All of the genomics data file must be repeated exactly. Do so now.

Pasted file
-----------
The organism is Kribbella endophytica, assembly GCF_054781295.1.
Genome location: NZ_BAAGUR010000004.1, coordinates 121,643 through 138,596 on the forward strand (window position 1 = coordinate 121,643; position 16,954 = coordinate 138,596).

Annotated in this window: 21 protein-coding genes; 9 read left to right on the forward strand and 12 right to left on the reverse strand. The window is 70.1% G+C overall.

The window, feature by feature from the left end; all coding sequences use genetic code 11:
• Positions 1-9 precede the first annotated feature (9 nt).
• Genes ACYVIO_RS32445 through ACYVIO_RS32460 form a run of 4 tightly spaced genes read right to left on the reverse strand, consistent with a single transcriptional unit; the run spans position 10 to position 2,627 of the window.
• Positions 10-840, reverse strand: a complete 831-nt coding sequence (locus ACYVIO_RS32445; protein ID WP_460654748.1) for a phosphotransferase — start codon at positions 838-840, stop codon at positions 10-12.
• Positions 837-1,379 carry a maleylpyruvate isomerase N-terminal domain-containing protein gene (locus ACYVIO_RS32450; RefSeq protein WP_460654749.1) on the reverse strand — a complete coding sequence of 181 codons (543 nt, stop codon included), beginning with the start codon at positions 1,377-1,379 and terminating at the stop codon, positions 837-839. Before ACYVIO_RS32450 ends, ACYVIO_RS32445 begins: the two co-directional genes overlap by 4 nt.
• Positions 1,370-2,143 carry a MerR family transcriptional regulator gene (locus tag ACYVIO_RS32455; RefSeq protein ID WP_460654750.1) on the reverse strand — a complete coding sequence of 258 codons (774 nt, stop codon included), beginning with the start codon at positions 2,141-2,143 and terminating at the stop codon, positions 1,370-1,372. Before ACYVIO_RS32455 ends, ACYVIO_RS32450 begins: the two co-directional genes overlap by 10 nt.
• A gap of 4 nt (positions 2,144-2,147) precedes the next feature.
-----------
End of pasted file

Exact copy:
The organism is Kribbella endophytica, assembly GCF_054781295.1.
Genome location: NZ_BAAGUR010000004.1, coordinates 121,643 through 138,596 on the forward strand (window position 1 = coordinate 121,643; position 16,954 = coordinate 138,596).

Annotated in this window: 21 protein-coding genes; 9 read left to right on the forward strand and 12 right to left on the reverse strand. The window is 70.1% G+C overall.

The window, feature by feature from the left end; all coding sequences use genetic code 11:
• Positions 1-9 precede the first annotated feature (9 nt).
• Genes ACYVIO_RS32445 through ACYVIO_RS32460 form a run of 4 tightly spaced genes read right to left on the reverse strand, consistent with a single transcriptional unit; the run spans position 10 to position 2,627 of the window.
• Positions 10-840, reverse strand: a complete 831-nt coding sequence (locus ACYVIO_RS32445; protein ID WP_460654748.1) for a phosphotransferase — start codon at positions 838-840, stop codon at positions 10-12.
• Positions 837-1,379 carry a maleylpyruvate isomerase N-terminal domain-containing protein gene (locus ACYVIO_RS32450; RefSeq protein WP_460654749.1) on the reverse strand — a complete coding sequence of 181 codons (543 nt, stop codon included), beginning with the start codon at positions 1,377-1,379 and terminating at the stop codon, positions 837-839. Before ACYVIO_RS32450 ends, ACYVIO_RS32445 begins: the two co-directional genes overlap by 4 nt.
• Positions 1,370-2,143 carry a MerR family transcriptional regulator gene (locus tag ACYVIO_RS32455; RefSeq protein ID WP_460654750.1) on the reverse strand — a complete coding sequence of 258 codons (774 nt, stop codon included), beginning with the start codon at positions 2,141-2,143 and terminating at the stop codon, positions 1,370-1,372. Before ACYVIO_RS32455 ends, ACYVIO_RS32450 begins: the two co-directional genes overlap by 10 nt.
• A gap of 4 nt (positions 2,144-2,147) precedes the next feature.